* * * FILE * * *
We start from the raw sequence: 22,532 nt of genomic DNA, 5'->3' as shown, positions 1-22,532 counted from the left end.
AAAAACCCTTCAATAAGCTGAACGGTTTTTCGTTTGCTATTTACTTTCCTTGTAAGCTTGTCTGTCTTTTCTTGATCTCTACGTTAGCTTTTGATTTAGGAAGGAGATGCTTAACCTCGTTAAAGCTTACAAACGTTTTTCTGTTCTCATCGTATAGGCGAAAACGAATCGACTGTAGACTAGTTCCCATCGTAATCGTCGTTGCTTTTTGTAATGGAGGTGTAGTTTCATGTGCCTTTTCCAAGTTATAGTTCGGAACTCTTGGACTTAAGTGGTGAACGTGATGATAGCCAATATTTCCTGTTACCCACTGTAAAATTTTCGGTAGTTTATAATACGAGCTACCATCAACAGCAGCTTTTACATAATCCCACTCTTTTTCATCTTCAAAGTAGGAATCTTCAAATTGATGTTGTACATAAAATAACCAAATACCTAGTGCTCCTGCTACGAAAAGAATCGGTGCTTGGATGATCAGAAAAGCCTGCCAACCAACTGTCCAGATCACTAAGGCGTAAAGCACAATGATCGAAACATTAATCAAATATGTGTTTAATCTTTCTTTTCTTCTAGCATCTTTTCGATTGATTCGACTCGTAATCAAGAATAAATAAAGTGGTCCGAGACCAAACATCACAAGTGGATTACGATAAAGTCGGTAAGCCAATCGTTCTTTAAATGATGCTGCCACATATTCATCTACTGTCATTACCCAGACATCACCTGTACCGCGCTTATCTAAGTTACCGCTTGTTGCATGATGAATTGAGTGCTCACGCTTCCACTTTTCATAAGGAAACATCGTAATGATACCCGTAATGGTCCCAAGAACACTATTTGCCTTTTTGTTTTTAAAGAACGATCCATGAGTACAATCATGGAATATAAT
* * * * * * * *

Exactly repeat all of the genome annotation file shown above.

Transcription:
We start from the raw sequence: 22,532 nt of genomic DNA, 5'->3' as shown, positions 1-22,532 counted from the left end.
AAAAACCCTTCAATAAGCTGAACGGTTTTTCGTTTGCTATTTACTTTCCTTGTAAGCTTGTCTGTCTTTTCTTGATCTCTACGTTAGCTTTTGATTTAGGAAGGAGATGCTTAACCTCGTTAAAGCTTACAAACGTTTTTCTGTTCTCATCGTATAGGCGAAAACGAATCGACTGTAGACTAGTTCCCATCGTAATCGTCGTTGCTTTTTGTAATGGAGGTGTAGTTTCATGTGCCTTTTCCAAGTTATAGTTCGGAACTCTTGGACTTAAGTGGTGAACGTGATGATAGCCAATATTTCCTGTTACCCACTGTAAAATTTTCGGTAGTTTATAATACGAGCTACCATCAACAGCAGCTTTTACATAATCCCACTCTTTTTCATCTTCAAAGTAGGAATCTTCAAATTGATGTTGTACATAAAATAACCAAATACCTAGTGCTCCTGCTACGAAAAGAATCGGTGCTTGGATGATCAGAAAAGCCTGCCAACCAACTGTCCAGATCACTAAGGCGTAAAGCACAATGATCGAAACATTAATCAAATATGTGTTTAATCTTTCTTTTCTTCTAGCATCTTTTCGATTGATTCGACTCGTAATCAAGAATAAATAAAGTGGTCCGAGACCAAACATCACAAGTGGATTACGATAAAGTCGGTAAGCCAATCGTTCTTTAAATGATGCTGCCACATATTCATCTACTGTCATTACCCAGACATCACCTGTACCGCGCTTATCTAAGTTACCGCTTGTTGCATGATGAATTGAGTGCTCACGCTTCCACTTTTCATAAGGAAACATCGTAATGATACCCGTAATGGTCCCAAGAACACTATTTGCCTTTTTGTTTTTAAAGAACGATCCATGAGTACAATCATGGAATATAAT